A doctoral program in literature and philosophy encourages critical thinking, awareness of cultural diversity, effective writing, and skillful analysis of written works. There are many areas of study that rely on contributions from literature and philosophy that students can pursue, including social and critical theory, literary criticism, theory of language, linguistics, value theory, women’s studies, hermeneutics, narrative, semiotics, psychoanalysis, aesthetics, African-American studies, and cultural studies.
Students typically enter this doctorate program with a master’s degree. There may be a foreign language requirement or component, depending on the focus of the program. Students rely on their school’s academic resources and faculty guidance, and at this point online PhD programs in literature and philosophy are not common. However, schools may offer courses online or in a hybrid format. Once they graduate students are prepared for scholarly, professional pursuits in research and teaching.
About Online PhD Programs in Literature and Philosophy
A doctorate degree program consists of core and elective courses and work on a dissertation, and it takes about four years to complete. Students earning a Ph.D. in literature and philosophy need to complete a specific number of courses in both disciplines, though they typically will have a home department in one of these disciplines and a concentration in the other. For an idea of what courses you may come across, here are some of the current offerings from Purdue University’s Philosophy and Literature Ph.D. program:
- Symbolic Logic. This course is an introduction to metatheoretic studies of formal axiomatic systems. Basic set theory is developed for use as a tool in studying the propositional calculus. Further topics include many-valued logics and metatheory for modal or predicate logic.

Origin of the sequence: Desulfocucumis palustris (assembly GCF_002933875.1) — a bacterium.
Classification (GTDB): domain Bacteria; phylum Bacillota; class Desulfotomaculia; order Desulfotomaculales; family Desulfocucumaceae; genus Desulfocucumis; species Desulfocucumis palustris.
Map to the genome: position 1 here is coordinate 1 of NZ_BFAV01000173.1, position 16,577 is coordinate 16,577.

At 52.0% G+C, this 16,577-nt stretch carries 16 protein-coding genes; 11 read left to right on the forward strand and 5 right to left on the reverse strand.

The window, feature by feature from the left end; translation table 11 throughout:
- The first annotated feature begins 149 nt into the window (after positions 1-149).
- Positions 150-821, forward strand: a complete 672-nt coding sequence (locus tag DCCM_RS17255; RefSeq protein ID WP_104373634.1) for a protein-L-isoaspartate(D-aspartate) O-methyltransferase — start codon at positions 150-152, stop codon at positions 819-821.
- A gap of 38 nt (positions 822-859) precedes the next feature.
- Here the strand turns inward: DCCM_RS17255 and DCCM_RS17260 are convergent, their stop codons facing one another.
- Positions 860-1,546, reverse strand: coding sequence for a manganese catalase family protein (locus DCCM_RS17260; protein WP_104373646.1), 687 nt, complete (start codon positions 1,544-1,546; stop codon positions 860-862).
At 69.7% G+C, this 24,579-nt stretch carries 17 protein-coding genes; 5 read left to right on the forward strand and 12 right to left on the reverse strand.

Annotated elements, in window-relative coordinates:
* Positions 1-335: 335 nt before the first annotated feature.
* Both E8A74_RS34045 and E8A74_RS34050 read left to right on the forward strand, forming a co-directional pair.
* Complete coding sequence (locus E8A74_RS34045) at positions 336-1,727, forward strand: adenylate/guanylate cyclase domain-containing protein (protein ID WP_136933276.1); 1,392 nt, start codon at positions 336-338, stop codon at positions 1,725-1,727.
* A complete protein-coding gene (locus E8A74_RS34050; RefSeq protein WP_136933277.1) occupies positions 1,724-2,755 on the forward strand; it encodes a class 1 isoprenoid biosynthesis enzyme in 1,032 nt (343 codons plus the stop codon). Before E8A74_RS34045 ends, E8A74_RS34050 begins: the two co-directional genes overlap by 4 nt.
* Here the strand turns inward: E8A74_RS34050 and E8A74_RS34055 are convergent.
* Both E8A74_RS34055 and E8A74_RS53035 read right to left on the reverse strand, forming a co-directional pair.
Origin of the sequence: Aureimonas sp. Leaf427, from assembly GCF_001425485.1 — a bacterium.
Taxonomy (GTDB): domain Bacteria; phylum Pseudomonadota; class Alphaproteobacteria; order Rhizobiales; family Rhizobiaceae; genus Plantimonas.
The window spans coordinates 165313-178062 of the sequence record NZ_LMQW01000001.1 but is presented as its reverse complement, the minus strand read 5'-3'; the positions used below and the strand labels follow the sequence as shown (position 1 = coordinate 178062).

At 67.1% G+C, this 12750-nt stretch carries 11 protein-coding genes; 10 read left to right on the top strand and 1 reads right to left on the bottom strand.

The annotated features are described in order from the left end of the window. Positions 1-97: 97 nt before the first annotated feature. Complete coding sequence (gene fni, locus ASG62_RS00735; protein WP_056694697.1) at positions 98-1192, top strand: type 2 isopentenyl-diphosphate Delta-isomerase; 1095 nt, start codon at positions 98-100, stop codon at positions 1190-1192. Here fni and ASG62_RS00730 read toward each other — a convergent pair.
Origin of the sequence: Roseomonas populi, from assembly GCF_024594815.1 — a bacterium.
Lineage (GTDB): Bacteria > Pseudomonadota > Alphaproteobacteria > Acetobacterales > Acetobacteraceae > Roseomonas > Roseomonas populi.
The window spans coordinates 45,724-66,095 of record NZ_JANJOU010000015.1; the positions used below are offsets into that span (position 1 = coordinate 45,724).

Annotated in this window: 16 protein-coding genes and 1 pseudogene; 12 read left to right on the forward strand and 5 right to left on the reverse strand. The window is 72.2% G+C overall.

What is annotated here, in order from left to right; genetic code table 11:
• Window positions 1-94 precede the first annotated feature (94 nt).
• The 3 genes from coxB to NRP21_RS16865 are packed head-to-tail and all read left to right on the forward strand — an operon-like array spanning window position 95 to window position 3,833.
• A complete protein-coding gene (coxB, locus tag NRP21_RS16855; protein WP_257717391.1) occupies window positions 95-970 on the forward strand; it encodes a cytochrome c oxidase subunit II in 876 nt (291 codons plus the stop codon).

- Studies in Greek Philosophy. The subject matter in this course alternates between the intensive study of a topic in Greek philosophy, such as Plato’s theory of knowledge or Aristotle’s ethics.
- Phenomenology. This course is a critical examination of some major issues in phenomenology. Attention is given to either the historical development or contemporary relevance of phenomenological philosophy. Readings will be drawn from the works of Husserl, Heidegger, Merleau-Ponty, and others.
- Existentialism. This course is a detailed exploration and examination of the existentialist movement in modern thought, including its historical roots, philosophical formulations, and influence and expression in art, literature, psychology, social criticism, and religion. Readings will be from some of the major existentialists, such as Kierkegaard, Nietzsche, Jaspers, Heidegger, and Sartre. In addition, texts from existentialist thinkers in other areas will be used.
- Studies in Metaphysics. This is an intensive examination of one or more of the basic problems of ontology and cosmology, such as substance, existence, causality, change, time, space, teleology, freedom, and universals.
- Deconstructionist and Postmodernist Philosophy. This course is an examination of deconstructionist and postmodernist thought in the latter part of the twentieth century.
Once doctorate students complete their core and elective courses they can begin work on their dissertation. This consists of original research and writing that is overseen by a faculty advisor and must be of publishable quality. Before they begin students must successfully defend their dissertation prospectus before a committee. When it is completed the dissertation is judged by its originality and contribution to scholarship, and the student may need to defend it before a dissertation committee a second time.
Value and Criticisms of a PhD in Literature and Philosophy
The decision to pursue a doctorate in literature and philosophy is both a personal and professional one. A Ph.D. can be an exciting academic challenge that culminates in a prestigious degree, original research that advances the humanities fields, and life-long connections with students and esteemed faculty. For students interested in careers as professors at a college or university, a Ph.D. may also be necessary. According to the U.S. Bureau of Labor Statistics (BLS), most postsecondary teachers have a Ph.D.